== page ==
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9.

Gloyn AL et al. (2004) Activating mutations in the gene encoding the ATP-sensitive potassium-channel subunit Kir6.2 and permanent neonatal diabetes.

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10.

Massa O et al. (2005) KCNJ11 activating mutations in Italian patients with permanent neonatal diabetes.

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11.

Proks P et al. (2005) A gating mutation at the internal mouth of the Kir6.2 pore is associated with DEND syndrome.

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12.

Gloyn AL et al. (2006) KCNJ11 activating mutations are associated with developmental delay, epilepsy and neonatal diabetes syndrome and other neurological features.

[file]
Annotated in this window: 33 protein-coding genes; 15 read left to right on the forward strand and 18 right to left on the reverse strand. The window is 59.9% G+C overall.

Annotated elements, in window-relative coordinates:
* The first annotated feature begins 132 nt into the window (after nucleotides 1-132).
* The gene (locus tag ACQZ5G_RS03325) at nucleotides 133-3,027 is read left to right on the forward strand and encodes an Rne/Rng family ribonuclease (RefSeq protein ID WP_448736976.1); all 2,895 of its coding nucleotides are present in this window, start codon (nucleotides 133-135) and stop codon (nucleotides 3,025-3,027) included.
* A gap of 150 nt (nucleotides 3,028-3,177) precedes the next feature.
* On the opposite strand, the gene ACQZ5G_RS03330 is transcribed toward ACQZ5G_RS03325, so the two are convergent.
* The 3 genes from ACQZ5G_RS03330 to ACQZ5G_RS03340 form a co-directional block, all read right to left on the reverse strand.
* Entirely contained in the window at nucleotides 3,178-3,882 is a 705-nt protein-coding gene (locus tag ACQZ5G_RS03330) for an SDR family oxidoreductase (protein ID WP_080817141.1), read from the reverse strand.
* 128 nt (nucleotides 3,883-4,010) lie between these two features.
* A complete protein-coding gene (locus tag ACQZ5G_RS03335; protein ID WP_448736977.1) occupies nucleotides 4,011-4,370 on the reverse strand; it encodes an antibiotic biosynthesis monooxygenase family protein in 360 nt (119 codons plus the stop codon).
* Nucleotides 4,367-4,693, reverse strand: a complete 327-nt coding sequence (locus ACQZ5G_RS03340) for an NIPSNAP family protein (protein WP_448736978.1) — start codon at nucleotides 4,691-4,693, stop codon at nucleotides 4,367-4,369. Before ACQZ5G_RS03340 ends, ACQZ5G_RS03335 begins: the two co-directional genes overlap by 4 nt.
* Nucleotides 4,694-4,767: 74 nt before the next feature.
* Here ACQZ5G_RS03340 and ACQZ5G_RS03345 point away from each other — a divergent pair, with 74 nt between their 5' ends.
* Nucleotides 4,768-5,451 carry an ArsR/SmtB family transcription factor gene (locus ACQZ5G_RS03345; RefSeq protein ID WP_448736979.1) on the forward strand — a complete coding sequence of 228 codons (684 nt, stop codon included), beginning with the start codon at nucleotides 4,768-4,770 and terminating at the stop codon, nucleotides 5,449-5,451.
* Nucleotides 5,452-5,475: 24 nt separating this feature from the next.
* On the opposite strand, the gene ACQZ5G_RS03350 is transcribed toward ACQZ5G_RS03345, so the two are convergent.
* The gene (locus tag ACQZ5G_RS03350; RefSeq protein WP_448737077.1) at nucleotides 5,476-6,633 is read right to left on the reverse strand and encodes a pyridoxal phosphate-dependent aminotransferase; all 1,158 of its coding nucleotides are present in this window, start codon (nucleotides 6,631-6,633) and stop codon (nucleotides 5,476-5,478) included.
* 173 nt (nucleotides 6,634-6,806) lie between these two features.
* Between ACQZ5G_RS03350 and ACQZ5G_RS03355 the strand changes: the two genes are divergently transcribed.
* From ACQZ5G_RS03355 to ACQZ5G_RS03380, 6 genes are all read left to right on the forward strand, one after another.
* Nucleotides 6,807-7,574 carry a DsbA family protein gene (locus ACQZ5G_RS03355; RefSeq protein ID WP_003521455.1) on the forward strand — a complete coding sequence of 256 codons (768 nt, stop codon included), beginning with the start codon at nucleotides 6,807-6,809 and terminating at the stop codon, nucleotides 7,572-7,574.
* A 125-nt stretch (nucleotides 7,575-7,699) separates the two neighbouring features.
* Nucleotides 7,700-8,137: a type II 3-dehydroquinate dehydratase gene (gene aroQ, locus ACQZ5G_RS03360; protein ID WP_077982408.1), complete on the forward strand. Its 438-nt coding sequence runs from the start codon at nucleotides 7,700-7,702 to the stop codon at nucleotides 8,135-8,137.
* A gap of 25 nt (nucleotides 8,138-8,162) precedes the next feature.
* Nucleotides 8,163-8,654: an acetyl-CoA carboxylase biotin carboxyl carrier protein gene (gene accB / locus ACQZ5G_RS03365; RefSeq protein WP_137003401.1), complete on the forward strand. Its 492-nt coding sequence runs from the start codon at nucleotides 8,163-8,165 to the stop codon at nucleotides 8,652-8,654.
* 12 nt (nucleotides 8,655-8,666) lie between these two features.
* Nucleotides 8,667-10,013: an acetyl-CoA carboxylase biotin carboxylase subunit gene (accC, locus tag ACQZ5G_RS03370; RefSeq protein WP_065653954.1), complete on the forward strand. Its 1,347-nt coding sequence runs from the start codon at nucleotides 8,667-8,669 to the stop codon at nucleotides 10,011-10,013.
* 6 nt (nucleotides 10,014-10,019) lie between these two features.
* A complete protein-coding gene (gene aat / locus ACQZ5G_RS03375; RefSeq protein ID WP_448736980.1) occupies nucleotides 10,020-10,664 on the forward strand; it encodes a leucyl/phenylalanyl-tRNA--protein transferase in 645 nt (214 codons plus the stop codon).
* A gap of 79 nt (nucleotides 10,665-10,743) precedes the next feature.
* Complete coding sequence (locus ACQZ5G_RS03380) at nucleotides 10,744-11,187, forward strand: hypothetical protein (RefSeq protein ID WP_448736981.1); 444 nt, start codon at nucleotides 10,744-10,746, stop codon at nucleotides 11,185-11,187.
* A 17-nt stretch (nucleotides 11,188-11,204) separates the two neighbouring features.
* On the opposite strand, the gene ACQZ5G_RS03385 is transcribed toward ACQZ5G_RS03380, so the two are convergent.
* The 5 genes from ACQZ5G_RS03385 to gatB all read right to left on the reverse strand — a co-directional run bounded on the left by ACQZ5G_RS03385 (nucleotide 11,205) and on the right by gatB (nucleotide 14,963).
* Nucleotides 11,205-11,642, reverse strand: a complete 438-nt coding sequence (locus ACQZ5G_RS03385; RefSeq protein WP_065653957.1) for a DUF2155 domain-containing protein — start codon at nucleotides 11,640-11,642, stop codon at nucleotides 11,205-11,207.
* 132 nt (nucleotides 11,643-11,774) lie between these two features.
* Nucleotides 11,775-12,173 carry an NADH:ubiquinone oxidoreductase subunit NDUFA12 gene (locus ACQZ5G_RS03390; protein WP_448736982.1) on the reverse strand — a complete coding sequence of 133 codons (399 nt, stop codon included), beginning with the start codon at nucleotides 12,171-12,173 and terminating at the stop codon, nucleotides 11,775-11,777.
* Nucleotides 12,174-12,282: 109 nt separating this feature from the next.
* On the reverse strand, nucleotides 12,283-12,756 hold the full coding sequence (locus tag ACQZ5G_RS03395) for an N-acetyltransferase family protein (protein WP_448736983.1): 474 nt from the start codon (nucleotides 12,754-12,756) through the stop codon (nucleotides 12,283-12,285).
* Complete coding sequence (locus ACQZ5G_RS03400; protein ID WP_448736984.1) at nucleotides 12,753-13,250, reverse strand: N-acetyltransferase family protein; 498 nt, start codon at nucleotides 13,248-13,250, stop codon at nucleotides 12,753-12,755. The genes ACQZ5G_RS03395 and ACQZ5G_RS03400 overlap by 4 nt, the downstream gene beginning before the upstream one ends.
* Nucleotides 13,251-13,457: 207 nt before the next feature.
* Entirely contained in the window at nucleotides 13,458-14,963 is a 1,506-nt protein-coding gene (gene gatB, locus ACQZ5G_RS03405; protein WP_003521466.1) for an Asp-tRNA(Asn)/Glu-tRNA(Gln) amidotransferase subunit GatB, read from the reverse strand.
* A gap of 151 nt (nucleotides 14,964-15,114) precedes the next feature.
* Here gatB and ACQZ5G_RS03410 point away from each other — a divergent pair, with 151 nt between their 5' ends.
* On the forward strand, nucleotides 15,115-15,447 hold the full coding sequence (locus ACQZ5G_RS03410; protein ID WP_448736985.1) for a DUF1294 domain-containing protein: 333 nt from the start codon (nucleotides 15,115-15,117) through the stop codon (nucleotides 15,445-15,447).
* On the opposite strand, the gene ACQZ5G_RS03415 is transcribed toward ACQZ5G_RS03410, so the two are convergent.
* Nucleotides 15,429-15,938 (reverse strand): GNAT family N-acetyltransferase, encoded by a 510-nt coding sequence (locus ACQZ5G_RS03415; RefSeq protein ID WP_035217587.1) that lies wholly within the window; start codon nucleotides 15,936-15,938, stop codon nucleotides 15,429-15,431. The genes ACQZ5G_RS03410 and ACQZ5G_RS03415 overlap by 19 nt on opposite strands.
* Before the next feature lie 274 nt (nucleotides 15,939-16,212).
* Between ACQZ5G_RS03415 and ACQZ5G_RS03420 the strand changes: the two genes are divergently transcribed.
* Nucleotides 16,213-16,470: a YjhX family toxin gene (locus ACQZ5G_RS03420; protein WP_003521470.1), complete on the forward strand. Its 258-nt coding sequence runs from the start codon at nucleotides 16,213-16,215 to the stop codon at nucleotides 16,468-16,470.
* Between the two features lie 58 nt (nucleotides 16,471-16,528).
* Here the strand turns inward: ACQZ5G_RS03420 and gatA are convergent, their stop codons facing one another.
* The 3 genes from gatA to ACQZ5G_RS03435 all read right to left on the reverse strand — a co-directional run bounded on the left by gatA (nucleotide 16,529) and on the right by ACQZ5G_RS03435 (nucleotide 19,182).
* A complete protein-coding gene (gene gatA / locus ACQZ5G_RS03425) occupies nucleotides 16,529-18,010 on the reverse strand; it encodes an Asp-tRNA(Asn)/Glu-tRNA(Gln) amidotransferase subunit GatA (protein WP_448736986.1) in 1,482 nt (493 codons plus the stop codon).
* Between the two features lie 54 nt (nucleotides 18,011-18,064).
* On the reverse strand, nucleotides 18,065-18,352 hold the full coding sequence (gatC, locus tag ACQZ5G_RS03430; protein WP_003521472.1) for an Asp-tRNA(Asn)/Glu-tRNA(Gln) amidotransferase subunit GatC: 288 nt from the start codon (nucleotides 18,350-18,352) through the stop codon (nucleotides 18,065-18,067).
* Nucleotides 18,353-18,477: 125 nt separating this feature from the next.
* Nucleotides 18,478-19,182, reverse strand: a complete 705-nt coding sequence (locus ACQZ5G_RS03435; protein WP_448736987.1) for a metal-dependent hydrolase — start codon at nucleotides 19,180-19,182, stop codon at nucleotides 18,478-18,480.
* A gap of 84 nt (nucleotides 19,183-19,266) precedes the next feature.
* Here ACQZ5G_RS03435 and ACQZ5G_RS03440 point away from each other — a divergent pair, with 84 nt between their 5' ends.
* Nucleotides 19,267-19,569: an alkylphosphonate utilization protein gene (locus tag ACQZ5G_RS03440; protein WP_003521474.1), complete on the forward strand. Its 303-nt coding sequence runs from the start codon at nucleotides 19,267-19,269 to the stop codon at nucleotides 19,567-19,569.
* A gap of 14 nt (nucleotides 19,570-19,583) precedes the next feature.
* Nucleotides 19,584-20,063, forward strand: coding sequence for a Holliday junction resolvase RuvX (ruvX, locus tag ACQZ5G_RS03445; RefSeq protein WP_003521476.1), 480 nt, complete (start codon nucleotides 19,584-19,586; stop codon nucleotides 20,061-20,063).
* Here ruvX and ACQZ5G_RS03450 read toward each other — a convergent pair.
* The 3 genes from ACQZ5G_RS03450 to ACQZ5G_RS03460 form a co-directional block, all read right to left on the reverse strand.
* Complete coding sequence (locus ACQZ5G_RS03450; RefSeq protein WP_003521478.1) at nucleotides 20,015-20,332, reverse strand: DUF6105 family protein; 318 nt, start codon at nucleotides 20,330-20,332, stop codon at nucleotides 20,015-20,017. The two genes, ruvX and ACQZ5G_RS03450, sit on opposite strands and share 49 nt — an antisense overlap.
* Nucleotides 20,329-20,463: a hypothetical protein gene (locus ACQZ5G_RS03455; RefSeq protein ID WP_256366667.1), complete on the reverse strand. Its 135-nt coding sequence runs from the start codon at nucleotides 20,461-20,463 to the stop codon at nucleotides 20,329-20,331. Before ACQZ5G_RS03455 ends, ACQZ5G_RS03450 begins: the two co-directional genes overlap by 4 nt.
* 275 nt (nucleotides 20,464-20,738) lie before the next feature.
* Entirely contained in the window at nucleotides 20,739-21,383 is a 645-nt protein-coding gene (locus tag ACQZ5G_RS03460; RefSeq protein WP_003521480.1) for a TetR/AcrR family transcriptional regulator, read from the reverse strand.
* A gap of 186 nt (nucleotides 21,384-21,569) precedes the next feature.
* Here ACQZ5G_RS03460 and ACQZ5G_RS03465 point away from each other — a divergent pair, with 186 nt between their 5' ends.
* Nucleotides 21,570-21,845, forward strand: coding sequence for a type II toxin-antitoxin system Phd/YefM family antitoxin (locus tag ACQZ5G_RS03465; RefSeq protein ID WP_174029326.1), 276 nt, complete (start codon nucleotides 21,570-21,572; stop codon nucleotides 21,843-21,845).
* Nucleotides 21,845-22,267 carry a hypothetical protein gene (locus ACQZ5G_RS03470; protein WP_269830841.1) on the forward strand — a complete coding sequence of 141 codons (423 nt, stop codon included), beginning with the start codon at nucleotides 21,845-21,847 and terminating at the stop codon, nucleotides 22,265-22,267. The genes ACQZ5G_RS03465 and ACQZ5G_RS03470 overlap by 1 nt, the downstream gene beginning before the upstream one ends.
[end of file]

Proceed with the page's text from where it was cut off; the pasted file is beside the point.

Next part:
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13.

Masia R et al. (2007) An ATP-binding mutation (G334D) in KCNJ11 is associated with a sulfonylurea-insensitive form of developmental delay, epilepsy, and neonatal diabetes.

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14.

Shimomura K et al. (2007) A novel mutation causing DEND syndrome: a treatable channelopathy of pancreas and brain.

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15.

Sumnik Z et al. (2007) Sulphonylurea treatment does not improve psychomotor development in children with KCNJ11 mutations causing permanent neonatal diabetes mellitus accompanied by developmental delay and epilepsy (DEND syndrome).

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16.

Mlynarski W et al. (2007) Sulfonylurea improves CNS function in a case of intermediate DEND syndrome caused by a mutation in KCNJ11.

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17.

Koster JC et al. (2008) The G53D mutation in Kir6.2 (KCNJ11) is associated with neonatal diabetes and motor dysfunction in adulthood that is improved with sulfonylurea therapy.

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18.

Slingerland AS et al. (2008) Sulphonylurea therapy improves cognition in a patient with the V59M KCNJ11 mutation.

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19.